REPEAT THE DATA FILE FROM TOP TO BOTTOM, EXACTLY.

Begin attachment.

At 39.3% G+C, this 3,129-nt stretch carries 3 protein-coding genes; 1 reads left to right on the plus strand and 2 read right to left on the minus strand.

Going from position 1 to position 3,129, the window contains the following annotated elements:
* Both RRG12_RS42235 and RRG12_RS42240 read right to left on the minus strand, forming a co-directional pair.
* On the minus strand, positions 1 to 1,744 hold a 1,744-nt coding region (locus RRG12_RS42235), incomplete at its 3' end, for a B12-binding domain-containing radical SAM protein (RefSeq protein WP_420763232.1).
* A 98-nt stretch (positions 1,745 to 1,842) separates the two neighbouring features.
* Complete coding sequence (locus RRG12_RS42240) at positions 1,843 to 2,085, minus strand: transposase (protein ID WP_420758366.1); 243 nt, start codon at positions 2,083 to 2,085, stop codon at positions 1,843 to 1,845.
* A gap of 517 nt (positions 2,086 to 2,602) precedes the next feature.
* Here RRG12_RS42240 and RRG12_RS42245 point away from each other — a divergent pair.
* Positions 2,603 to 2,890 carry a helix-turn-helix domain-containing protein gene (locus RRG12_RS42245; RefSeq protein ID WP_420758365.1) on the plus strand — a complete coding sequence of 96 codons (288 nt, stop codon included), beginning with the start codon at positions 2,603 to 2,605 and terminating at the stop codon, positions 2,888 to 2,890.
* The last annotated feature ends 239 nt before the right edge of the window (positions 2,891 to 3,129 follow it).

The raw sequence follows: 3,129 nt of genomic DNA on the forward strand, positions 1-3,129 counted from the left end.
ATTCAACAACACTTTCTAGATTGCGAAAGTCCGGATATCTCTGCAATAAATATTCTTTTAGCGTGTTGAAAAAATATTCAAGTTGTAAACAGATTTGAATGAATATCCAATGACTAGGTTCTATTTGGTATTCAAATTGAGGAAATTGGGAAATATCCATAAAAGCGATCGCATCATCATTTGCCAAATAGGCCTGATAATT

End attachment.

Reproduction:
At 39.3% G+C, this 3,129-nt stretch carries 3 protein-coding genes; 1 reads left to right on the plus strand and 2 read right to left on the minus strand.

Going from position 1 to position 3,129, the window contains the following annotated elements:
* Both RRG12_RS42235 and RRG12_RS42240 read right to left on the minus strand, forming a co-directional pair.
* On the minus strand, positions 1 to 1,744 hold a 1,744-nt coding region (locus RRG12_RS42235), incomplete at its 3' end, for a B12-binding domain-containing radical SAM protein (RefSeq protein WP_420763232.1).
* A 98-nt stretch (positions 1,745 to 1,842) separates the two neighbouring features.
* Complete coding sequence (locus RRG12_RS42240) at positions 1,843 to 2,085, minus strand: transposase (protein ID WP_420758366.1); 243 nt, start codon at positions 2,083 to 2,085, stop codon at positions 1,843 to 1,845.
* A gap of 517 nt (positions 2,086 to 2,602) precedes the next feature.
* Here RRG12_RS42240 and RRG12_RS42245 point away from each other — a divergent pair.
* Positions 2,603 to 2,890 carry a helix-turn-helix domain-containing protein gene (locus RRG12_RS42245; RefSeq protein ID WP_420758365.1) on the plus strand — a complete coding sequence of 96 codons (288 nt, stop codon included), beginning with the start codon at positions 2,603 to 2,605 and terminating at the stop codon, positions 2,888 to 2,890.
* The last annotated feature ends 239 nt before the right edge of the window (positions 2,891 to 3,129 follow it).

The raw sequence follows: 3,129 nt of genomic DNA on the forward strand, positions 1-3,129 counted from the left end.
ATTCAACAACACTTTCTAGATTGCGAAAGTCCGGATATCTCTGCAATAAATATTCTTTTAGCGTGTTGAAAAAATATTCAAGTTGTAAACAGATTTGAATGAATATCCAATGACTAGGTTCTATTTGGTATTCAAATTGAGGAAATTGGGAAATATCCATAAAAGCGATCGCATCATCATTTGCCAAATAGGCCTGATAATT